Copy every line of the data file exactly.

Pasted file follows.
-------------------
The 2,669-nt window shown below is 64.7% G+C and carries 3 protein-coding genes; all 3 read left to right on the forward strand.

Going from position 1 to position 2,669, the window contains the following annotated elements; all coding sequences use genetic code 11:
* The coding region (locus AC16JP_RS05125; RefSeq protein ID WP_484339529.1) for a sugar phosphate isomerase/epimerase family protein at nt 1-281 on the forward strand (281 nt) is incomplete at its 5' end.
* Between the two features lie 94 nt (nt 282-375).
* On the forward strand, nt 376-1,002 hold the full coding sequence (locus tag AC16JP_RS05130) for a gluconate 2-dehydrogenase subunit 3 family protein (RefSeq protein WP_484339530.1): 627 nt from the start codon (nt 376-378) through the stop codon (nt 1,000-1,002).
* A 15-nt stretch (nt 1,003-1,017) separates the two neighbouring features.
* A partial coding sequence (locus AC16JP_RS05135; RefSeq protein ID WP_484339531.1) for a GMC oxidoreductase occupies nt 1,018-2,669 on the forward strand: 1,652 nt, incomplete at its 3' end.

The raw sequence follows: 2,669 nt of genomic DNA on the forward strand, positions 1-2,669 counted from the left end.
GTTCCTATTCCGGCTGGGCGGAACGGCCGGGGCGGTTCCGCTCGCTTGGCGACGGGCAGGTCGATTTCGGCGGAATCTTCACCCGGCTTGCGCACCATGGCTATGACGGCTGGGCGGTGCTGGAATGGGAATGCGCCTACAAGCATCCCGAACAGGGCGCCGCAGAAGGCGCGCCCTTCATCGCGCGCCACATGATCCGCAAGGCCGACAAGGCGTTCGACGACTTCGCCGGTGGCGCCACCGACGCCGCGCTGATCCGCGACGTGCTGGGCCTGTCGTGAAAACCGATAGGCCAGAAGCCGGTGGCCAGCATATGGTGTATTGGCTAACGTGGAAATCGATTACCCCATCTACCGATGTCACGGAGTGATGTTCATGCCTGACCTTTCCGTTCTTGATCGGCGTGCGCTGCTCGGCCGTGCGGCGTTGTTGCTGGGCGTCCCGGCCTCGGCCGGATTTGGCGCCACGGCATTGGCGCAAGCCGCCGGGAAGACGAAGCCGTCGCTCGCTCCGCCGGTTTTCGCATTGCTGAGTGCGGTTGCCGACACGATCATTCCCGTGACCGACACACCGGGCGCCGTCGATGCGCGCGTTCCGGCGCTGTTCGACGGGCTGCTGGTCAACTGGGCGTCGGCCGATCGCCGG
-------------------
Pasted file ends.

The 2,669-nt window shown below is 64.7% G+C and carries 3 protein-coding genes; all 3 read left to right on the forward strand.

Going from position 1 to position 2,669, the window contains the following annotated elements; all coding sequences use genetic code 11:
* The coding region (locus AC16JP_RS05125; RefSeq protein ID WP_484339529.1) for a sugar phosphate isomerase/epimerase family protein at nt 1-281 on the forward strand (281 nt) is incomplete at its 5' end.
* Between the two features lie 94 nt (nt 282-375).
* On the forward strand, nt 376-1,002 hold the full coding sequence (locus tag AC16JP_RS05130) for a gluconate 2-dehydrogenase subunit 3 family protein (RefSeq protein WP_484339530.1): 627 nt from the start codon (nt 376-378) through the stop codon (nt 1,000-1,002).
* A 15-nt stretch (nt 1,003-1,017) separates the two neighbouring features.
* A partial coding sequence (locus AC16JP_RS05135; RefSeq protein ID WP_484339531.1) for a GMC oxidoreductase occupies nt 1,018-2,669 on the forward strand: 1,652 nt, incomplete at its 3' end.

The raw sequence follows: 2,669 nt of genomic DNA on the forward strand, positions 1-2,669 counted from the left end.
GTTCCTATTCCGGCTGGGCGGAACGGCCGGGGCGGTTCCGCTCGCTTGGCGACGGGCAGGTCGATTTCGGCGGAATCTTCACCCGGCTTGCGCACCATGGCTATGACGGCTGGGCGGTGCTGGAATGGGAATGCGCCTACAAGCATCCCGAACAGGGCGCCGCAGAAGGCGCGCCCTTCATCGCGCGCCACATGATCCGCAAGGCCGACAAGGCGTTCGACGACTTCGCCGGTGGCGCCACCGACGCCGCGCTGATCCGCGACGTGCTGGGCCTGTCGTGAAAACCGATAGGCCAGAAGCCGGTGGCCAGCATATGGTGTATTGGCTAACGTGGAAATCGATTACCCCATCTACCGATGTCACGGAGTGATGTTCATGCCTGACCTTTCCGTTCTTGATCGGCGTGCGCTGCTCGGCCGTGCGGCGTTGTTGCTGGGCGTCCCGGCCTCGGCCGGATTTGGCGCCACGGCATTGGCGCAAGCCGCCGGGAAGACGAAGCCGTCGCTCGCTCCGCCGGTTTTCGCATTGCTGAGTGCGGTTGCCGACACGATCATTCCCGTGACCGACACACCGGGCGCCGTCGATGCGCGCGTTCCGGCGCTGTTCGACGGGCTGCTGGTCAACTGGGCGTCGGCCGATCGCCGG